Arts Over Sports

As I reflect on my last 14 years at Hockaday, one of the worst grievances I have about the school is its lack of school spirit. Yes, for years, artists have complained that while athletics is one of the four cornerstones, the arts are often forgotten. But I beg to differ.

I have played a sport since I was 3-years-old. I am a member of two varsity sports teams at Hockaday and would not have traded my athletic experience for anything. But lately I’ve been frustrated. Over the past few years, I have attended countless musicals, orchestra concerts, choir performances and dance recitals. I even made it once to a ceramics show (and not only for the HockaPunch). And I’m not complaining. I love going to these events and laughing at my complete lack of coordination or harmony. I want to support my friends who have spent hours perfecting their pirouettes or memorizing sheet after sheet of music.

But I don’t think that the gesture is returned. A very small fraction of our school can admit to attending one or more sports games.

For the sake of argument, I understand. Sports are after school events, sometimes as late as 7 p.m. Arts were created to be enjoyed by an audience: if orchestra or choir assemblies were optional, we could expect the auditorium to be less than packed.

But it is so frustrating to spend hours of my study hall time watching my classmates doing their passion when I know that the only fans at my game that afternoon would be a few faithful parents.

As I’ve mentioned this article to a few friends, they are understandably defensive. They argue that fine arts would be pointless if they performed to an empty audience and that sports are not made to be watched—we’re only playing to win. Yes, we’re playing to win. But ask any athlete, or any fan who has attended a game of any sport or profession, and everyone will acknowledge the difference that fans can make. Playing at ESD can be the most demoralizing thing when I look up to their full student section, complete with vuvuzelas, fat heads, ESD shirts and constant yelling, then turn and face my group of 30 parents with cowbells.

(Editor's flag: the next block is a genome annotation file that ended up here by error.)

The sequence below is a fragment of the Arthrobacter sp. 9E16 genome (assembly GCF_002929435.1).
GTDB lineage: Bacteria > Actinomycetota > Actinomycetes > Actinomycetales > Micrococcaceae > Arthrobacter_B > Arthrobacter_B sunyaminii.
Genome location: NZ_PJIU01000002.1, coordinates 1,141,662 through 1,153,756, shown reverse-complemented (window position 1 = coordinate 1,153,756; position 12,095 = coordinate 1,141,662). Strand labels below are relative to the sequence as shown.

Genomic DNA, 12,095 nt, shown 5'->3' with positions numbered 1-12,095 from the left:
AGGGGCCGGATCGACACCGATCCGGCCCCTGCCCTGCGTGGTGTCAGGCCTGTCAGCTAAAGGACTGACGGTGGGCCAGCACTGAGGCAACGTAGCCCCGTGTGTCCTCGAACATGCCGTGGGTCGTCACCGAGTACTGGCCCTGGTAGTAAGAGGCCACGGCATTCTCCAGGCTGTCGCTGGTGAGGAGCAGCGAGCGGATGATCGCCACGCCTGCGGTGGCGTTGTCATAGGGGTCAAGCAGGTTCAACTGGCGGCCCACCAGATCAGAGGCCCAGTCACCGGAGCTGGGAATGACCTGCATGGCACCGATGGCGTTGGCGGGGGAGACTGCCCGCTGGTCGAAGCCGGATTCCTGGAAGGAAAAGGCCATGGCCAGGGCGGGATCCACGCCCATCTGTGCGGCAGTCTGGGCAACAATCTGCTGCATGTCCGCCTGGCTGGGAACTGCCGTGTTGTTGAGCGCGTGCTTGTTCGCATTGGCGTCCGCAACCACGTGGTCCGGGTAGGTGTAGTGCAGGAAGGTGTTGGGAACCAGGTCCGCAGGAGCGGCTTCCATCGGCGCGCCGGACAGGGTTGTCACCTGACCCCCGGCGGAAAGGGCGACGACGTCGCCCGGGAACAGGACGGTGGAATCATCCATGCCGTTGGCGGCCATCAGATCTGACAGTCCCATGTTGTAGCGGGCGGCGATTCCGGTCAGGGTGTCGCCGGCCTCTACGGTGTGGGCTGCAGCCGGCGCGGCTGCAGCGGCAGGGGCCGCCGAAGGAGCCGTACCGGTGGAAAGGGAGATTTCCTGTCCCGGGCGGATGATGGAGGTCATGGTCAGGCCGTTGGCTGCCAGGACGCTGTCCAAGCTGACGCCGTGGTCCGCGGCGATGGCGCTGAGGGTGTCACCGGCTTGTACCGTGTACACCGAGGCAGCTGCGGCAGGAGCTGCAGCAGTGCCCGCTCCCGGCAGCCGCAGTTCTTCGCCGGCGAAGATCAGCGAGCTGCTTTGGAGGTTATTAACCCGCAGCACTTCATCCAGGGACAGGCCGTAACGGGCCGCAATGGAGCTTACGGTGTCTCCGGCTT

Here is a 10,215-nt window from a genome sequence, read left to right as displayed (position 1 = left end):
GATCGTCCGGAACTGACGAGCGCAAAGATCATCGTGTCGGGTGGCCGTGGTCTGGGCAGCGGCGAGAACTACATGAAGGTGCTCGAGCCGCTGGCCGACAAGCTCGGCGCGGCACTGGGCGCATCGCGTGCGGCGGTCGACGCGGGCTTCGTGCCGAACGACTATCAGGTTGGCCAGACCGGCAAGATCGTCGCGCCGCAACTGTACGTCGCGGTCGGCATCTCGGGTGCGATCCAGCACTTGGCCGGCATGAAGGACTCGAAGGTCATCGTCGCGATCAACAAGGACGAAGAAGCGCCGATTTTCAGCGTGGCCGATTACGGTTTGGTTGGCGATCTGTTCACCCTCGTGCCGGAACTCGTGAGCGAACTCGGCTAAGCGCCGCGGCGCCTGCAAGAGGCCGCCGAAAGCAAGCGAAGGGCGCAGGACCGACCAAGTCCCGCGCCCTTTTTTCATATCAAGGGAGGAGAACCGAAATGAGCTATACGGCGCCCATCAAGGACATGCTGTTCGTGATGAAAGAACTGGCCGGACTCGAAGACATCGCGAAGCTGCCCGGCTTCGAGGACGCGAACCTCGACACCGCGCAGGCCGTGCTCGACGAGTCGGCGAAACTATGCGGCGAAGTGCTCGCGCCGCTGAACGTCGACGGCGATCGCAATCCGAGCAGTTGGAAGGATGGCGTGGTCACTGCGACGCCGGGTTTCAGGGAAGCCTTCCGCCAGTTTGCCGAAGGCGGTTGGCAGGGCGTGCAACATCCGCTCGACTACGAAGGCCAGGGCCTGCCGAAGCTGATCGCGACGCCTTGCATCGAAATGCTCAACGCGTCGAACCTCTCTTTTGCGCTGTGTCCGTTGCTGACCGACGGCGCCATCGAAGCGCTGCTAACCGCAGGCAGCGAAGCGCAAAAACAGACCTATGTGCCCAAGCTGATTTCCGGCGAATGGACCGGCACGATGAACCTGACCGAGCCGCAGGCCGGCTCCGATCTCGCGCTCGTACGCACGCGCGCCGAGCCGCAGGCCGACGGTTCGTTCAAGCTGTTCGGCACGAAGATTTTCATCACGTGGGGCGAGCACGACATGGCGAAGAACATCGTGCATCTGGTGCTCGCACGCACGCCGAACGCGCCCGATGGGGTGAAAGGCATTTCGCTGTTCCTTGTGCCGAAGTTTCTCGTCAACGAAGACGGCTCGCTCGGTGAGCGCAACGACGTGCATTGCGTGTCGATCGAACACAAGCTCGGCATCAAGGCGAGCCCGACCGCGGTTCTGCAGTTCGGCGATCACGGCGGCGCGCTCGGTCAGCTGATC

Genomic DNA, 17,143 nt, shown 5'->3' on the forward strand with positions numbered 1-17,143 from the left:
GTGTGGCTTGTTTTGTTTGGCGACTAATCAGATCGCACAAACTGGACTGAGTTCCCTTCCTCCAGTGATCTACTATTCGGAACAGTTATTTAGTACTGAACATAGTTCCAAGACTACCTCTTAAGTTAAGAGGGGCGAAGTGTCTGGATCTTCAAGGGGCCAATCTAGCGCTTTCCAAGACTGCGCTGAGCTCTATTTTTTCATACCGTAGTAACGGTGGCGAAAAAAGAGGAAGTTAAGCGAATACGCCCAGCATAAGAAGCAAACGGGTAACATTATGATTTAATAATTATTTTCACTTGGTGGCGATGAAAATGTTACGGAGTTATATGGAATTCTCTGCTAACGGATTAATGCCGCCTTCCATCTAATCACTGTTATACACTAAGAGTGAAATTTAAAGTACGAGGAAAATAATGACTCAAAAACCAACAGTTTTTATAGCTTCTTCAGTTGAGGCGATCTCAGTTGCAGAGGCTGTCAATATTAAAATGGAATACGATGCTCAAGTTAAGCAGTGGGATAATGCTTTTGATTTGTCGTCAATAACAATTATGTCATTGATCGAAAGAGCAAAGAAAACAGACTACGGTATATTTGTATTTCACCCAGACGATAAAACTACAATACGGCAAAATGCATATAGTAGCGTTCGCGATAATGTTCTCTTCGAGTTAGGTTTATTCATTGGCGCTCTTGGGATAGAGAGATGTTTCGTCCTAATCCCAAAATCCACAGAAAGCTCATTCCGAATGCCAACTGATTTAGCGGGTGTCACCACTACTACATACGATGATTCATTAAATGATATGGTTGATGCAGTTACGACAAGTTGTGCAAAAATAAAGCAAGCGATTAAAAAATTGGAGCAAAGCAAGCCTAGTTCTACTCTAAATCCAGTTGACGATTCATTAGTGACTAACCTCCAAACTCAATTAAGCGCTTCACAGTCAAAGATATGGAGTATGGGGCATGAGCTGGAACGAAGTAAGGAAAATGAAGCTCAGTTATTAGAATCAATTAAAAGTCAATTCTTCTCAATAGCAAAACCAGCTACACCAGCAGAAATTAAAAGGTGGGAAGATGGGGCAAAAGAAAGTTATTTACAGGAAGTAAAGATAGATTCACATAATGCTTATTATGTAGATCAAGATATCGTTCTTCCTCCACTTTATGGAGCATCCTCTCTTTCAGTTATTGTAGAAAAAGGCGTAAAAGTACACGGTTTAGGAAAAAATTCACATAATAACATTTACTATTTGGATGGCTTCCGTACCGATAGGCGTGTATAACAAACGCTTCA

By the time this article is published, my Hockaday sports career will be over (please excuse the tears welling in my eyes as I type this). You will never have the chance to see the Class of 2013 perform in their respective sports.

That doesn’t matter to me. I want to change things for the future. I want to come back and visit a sports game and see daisies cheering on their classmates. Supporting each other shouldn’t be a burden. Attendance shouldn’t reluctantly come only after reading junior Grace’s email reminders of a mandatory assembly. Every single one of your classmates has a passion or some kind of extra activity in which they excel. Can you name the passion of every girl in your history class? Can you say that you’ve watched them doing said talent?

Maybe we’re lacking in school spirit because there is no main sports team (i.e. football) that we can rally around as a community, Friday Night Lights style. Even though we are a small, single-sex private school in a small athletics conference, our athletics teams rock, and you shouldn’t miss the chance to see your classmates shine. It’s common courtesy (hey, that’s a cornerstone too!) to return the favor and support the classmates who have supported you.